My Winners, Losers and Takeaways from CPAC 2015

Now that I’ve had a few days to recover from CPAC, here are my thoughts on all of it.

The Activism Boot Camp was a very strong success. It was the first time in 42 years that CPAC has taken a run at having a coordinated approach to training. Kudos to the American Majority team for really driving it, but also to Leadership Institute, America Rising, Young Americans for Liberty and the others that participated in the Wednesday, Thursday and Friday training sessions. Wednesday afternoon’s turnout pretty much shocked everyone involved. We literally ran out of space/seats. Overall, almost 1,000 people came through the Activism Boot Camp sessions at CPAC. I think next year, in a Presidential, we can, and will, really kill it. 2,000 maybe?? I fully intend for the Activism Boot Camp next year to really take a step up. We will make. magic. happen.

It was the biggest CPAC ever, with over 11,300 official registrants (that does include the press, FYI), but if done right, no reason it can’t be 15,000 in 2016 with the White House on the line. The disappointing number for me? 3,007, the number of people that officially voted in the straw poll. I know that along with others involved with ACU and CPAC our goal is to really drive that number up in 2016. I’d love to see 6,000 voting next year.

Though none of the GOP 2016 potentials really hurt themselves at CPAC, there were winners and losers in my mind.

The winners: Sen. Rand Paul (R-KY) 82%, of course, for winning the straw poll. Some might moan and groan about him winning, again, but listen: Young Americans for Liberty knows how to plan and then execute the plan. They brought 800 students to CPAC, pushed them hard to vote, and guess what? Rand won roughly 26% of the vote to win the straw poll. For all the earned media winning the CPAC straw poll gets, and we can argue the merits of all straw polls, that alone should get people more organized and motivated to take a run at winning it; Scott Walker for coming in 2nd in the straw poll without having as much organization behind him as Rand did at CPAC; Rick Perry for giving a great talk and handling his Q&A very well. Just wish he’d been that on top of his game in 2012; Bobby Jindal for yet again demonstrating that he’s probably one of the smartest guys in the field who knows how to communicate very well (his comments at the Activist reception Wednesday night while standing on a chair were awesome); Carly Fiorina. She can, and I think really will, be a major player in the GOP debates. She has the unique ability to be the GOP pit bull against Hillary and can do it with strength and class. I’ve said it before and will say it again: I would not be surprised if she makes the shortlist of potential VPs, especially if Hillary is the Democrat candidate. If she does make it to the VP slot on someone’s ticket, and there are always a lot of ifs, I’d unleash the pit bull and watch the pure awesomeness of it all.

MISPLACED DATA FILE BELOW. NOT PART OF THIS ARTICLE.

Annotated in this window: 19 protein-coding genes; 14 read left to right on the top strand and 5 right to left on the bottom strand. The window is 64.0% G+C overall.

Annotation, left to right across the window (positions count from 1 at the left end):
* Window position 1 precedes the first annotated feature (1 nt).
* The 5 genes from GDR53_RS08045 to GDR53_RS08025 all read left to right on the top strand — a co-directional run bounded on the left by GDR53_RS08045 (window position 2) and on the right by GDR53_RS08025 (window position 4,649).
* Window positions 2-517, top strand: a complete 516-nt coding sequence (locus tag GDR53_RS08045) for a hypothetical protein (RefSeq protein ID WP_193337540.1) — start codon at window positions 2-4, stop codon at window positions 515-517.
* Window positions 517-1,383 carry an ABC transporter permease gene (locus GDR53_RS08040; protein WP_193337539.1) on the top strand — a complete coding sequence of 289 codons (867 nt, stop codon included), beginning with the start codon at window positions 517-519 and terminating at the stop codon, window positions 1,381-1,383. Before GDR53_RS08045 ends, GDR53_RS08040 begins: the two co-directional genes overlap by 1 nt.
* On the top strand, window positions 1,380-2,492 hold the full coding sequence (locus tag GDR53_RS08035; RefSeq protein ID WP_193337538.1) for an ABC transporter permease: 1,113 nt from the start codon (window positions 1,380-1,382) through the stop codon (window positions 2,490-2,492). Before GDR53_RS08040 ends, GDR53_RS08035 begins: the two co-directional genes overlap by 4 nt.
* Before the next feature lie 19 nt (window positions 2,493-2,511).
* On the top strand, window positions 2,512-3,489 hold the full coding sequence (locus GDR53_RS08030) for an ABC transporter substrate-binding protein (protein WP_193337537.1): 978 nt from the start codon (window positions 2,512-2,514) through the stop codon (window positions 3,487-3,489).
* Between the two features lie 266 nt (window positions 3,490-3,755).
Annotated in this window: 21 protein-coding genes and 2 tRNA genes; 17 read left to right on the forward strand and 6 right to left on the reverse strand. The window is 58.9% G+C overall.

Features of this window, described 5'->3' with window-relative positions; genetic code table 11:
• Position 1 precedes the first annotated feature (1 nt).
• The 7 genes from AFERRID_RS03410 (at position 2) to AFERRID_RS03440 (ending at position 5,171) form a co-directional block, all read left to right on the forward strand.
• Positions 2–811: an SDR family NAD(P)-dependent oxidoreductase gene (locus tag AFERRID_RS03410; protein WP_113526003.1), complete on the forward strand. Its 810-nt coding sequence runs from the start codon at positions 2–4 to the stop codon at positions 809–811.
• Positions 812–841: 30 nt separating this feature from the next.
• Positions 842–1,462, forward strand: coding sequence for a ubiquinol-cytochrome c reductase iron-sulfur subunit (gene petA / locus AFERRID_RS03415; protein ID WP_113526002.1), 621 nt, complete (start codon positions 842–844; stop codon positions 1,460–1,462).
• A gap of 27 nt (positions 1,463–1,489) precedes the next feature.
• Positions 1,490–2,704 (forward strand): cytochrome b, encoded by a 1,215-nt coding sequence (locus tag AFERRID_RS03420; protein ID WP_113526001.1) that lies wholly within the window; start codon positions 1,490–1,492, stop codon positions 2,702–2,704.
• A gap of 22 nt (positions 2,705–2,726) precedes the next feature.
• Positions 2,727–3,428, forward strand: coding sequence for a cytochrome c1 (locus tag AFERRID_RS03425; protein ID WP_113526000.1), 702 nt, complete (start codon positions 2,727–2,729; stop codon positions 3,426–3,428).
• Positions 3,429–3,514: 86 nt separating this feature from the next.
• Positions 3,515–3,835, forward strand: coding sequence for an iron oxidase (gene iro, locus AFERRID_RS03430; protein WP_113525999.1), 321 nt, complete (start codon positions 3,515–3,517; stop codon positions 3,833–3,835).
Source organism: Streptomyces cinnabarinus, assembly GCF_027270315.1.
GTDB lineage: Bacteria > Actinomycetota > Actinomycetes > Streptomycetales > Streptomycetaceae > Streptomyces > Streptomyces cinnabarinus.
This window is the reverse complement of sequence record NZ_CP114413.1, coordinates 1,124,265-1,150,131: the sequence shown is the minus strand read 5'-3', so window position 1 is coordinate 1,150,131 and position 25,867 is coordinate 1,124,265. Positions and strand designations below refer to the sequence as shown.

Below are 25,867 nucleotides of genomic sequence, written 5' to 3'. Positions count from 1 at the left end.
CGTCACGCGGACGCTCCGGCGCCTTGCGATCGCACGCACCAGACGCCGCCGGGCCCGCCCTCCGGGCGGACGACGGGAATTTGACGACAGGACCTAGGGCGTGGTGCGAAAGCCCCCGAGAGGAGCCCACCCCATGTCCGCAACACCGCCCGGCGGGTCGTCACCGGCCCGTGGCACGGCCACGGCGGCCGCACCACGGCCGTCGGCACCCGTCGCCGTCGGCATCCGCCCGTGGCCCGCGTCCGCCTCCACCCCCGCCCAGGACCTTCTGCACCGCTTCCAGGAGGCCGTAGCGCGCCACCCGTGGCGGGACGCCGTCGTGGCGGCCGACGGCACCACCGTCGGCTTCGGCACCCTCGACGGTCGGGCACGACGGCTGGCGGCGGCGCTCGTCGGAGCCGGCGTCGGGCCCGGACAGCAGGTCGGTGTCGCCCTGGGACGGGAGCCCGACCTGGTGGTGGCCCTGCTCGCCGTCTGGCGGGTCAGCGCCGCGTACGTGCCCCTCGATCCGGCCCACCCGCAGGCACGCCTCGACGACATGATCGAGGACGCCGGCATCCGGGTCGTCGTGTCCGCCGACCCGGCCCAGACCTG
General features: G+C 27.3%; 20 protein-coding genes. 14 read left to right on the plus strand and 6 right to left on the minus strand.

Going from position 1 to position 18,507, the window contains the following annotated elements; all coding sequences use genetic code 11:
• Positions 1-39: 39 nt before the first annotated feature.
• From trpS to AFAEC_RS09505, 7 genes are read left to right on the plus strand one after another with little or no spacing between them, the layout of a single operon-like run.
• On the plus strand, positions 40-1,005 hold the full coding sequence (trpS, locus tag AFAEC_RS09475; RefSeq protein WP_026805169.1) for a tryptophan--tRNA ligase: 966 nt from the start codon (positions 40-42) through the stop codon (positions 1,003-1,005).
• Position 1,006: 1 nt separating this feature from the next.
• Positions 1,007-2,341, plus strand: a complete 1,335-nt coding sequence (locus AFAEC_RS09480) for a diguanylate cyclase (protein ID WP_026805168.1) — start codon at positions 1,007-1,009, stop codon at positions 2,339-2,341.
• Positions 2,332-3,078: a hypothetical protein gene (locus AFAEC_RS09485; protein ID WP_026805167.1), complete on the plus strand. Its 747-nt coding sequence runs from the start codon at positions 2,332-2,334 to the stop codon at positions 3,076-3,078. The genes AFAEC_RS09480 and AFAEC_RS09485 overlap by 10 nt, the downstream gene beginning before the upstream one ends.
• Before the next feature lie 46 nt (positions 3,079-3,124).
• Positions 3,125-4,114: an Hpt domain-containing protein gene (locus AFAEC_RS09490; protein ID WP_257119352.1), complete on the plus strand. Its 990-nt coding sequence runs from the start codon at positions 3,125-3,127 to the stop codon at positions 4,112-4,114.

The losers: Sen. Ted Cruz (R-TX) 100%. I’m not trying to be harsh, but his televangelist delivery was a little off-putting. And he only beat Ben Carson by .1% in the straw poll. Or basically 3 votes. Again, the straw poll is what it is, but there wasn’t exactly an outpouring for Cruz at CPAC (contrast that with Walker, who, as I was standing by the main stage about to do Q&A with him afterwards, had the crowd roaring for him); Chris Christie. Kudos to him for showing up, but I just don’t see it happening and it was an underwhelming Q&A session with him; Rick Santorum. . . enough said. . .

I’d be remiss in not mentioning Jeb Bush. He was booed. He was also cheered (albeit mostly by the K Streeters shipped in). But you know what? He knew he was going to face a hostile crowd, and he showed up anyway, unlike a Mike Huckabee. He was willing to face a crowd of thousands that was, to put it mildly, not exactly pro-Bush and that’s saying something.

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